Amid the Pandemic and Uprising for Racial Justice, Momentum To End the 44-Year-Old Hyde Amendment Is At An All-Time High

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With the harms of the Hyde Amendment on full display this year, All* Above All and women of color call for the end of this policy that is rooted in systemic racism.

Today’s 44th anniversary of the Hyde Amendment comes amid a national uprising for racial justice, allegations of forced sterilization of immigrant women, as well as a global pandemic that has caused hundreds of thousands of deaths and, in the U.S., has fallen hardest upon Black and Brown women. We also face a consequential Supreme Court nomination that will have implications for our rights, including for abortion, for generations. This year, more than ever, the harms of the Hyde Amendment are on full display and demonstrate why it’s time to end this policy once and for all.

“What do police violence, wage gaps, likelihood of contracting COVID-19, and abortion coverage bans all have in common? They’re all rooted in systemic racism that denies the humanity of Black, Indigenous, and people of color and their ability to thrive,” said Destiny Lopez, co-director of All* Above All. “We’re united AF on at least one solution for a better future: lift the Hyde Amendment now."

The Hyde Amendment, a policy that is rooted in systemic racism, denies people struggling financially, especially women of color, the ability to build their families on their own terms and furthers the harms for those who are already marginalized by our health care system.

“For 44 years too long, the Hyde Amendment has banned abortion coverage – keeping people from getting the critical health care they need,” said Fatima Goss Graves, President and CEO of the National Women’s Law Center. “It is one in a web of abortion restrictions that are part of a system of racist, sexist violence and control. Congress must do better and permanently eliminate Hyde. Our national focus should be on expanding health care options including abortion care – especially during a global pandemic – and rejecting policies that attack Black, Indigenous, Latinx, and Asian American Pacific Islander (AAPI) people.”

Since 1976, the Hyde Amendment, which restricts coverage for abortion for people enrolled in Medicaid and other federal health programs, has put abortion care out of reach, particularly for people struggling to make ends meet, women of color, young people, and immigrants. Studies show that when politicians place restrictions on Medicaid coverage for abortion, they force one in four poor women to carry an unwanted pregnancy to term. Research also shows that denying abortion coverage forces low-income women deeper into poverty, which is especially harmful at a time when women’s unemployment is at an all-time high.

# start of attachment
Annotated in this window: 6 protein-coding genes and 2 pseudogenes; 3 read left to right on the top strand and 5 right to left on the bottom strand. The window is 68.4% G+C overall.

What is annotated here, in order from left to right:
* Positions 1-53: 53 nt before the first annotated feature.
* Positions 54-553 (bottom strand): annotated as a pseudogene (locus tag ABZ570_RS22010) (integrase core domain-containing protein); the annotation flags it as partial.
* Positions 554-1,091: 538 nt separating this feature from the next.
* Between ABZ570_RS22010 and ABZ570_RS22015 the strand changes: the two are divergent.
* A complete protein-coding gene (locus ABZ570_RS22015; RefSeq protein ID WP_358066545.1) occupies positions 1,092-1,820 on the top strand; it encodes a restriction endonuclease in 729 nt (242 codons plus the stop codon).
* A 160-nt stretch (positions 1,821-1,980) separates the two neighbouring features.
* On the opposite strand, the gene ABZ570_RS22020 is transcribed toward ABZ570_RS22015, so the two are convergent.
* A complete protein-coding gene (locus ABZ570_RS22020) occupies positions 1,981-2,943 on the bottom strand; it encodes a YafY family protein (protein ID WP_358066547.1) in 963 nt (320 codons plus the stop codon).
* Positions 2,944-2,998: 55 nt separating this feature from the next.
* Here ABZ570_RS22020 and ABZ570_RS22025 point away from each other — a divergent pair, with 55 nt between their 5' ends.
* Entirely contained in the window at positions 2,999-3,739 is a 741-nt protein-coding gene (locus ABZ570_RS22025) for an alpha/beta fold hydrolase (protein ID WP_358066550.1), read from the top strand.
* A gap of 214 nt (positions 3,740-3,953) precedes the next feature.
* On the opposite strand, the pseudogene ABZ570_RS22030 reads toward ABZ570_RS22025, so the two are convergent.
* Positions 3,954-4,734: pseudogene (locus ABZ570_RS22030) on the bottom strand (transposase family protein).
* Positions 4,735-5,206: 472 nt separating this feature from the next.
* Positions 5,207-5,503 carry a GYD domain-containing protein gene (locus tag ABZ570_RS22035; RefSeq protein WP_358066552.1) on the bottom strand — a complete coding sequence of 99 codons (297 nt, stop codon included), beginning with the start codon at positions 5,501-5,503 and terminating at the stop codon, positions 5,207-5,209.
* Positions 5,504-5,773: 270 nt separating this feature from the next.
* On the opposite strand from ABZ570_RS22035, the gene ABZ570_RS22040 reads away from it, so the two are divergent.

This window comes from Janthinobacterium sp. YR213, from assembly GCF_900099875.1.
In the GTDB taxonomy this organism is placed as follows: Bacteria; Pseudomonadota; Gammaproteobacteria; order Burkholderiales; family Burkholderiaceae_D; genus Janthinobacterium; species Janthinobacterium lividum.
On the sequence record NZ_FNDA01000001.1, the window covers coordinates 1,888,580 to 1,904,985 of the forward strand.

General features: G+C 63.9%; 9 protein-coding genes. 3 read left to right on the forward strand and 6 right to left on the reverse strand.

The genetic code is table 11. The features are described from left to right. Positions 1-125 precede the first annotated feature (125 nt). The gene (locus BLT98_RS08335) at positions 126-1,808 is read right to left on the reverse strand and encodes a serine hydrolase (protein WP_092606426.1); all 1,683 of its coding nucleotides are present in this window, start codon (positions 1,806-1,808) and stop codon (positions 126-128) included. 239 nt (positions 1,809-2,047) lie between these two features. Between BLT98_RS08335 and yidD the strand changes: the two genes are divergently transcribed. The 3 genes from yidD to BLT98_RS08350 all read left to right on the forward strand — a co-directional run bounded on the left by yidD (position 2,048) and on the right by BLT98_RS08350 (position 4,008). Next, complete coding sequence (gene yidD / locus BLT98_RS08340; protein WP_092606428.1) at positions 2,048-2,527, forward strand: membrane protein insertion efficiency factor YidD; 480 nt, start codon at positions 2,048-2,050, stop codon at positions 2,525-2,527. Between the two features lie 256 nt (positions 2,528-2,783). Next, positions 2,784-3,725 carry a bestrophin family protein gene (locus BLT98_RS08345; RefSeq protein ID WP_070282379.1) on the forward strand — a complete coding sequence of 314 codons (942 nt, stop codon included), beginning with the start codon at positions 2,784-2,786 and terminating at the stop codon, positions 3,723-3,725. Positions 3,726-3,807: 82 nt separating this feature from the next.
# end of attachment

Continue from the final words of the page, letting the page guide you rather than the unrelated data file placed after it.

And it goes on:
“We hear it every day,” said Parker Dockray, executive director of All-Options. “People’s lives have been upended by the pandemic and economic crisis, and families are struggling to meet their basic needs, from diapers and formula for their children to struggling to pay for their abortion care due to loss of income. We must do away with abortion coverage bans like the Hyde Amendment and ensure everyone has the support they need to make their own decisions with dignity and respect.”

Thanks to the leadership of women of color, elected officials at every level across the country are bold and united in their support to end the Hyde Amendment once and for all. The EACH Woman Act, a groundbreaking bill led by U.S. Senator Tammy Duckworth in the Senate and U.S. Rep. Barbara Lee in the House that would ensure public and private coverage, is up to 207 co-sponsors. Earlier this year, U.S. Representatives Ayanna Pressley, Alexandria Ocasio-Cortez, Barbara Lee, and Jan Schakowsky filed an amendment to strip Hyde from the federal spending bill. Local elected officials in cities like Austin and New York have stepped up for the second consecutive year to dedicate funding within their city budgets to practical support for abortion care.

Voters are united to end the Hyde Amendment – support for Medicaid coverage of abortion remains at an all-time high, with 62% of voters believing that the program should cover abortion. The same poll shows that support for Medicaid coverage of abortion is even higher in battleground states, with 69% of voters supporting coverage.

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All* Above All unites organizations and individuals, including 130 partner organizations, to build support for lifting bans that deny abortion coverage. Our vision is to restore public insurance coverage so that every woman, however much she makes, can get affordable, safe abortion care when she needs it. Learn more at allaboveall.org and follow our social media at @allaboveall.

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Alexa Garcia Ditta
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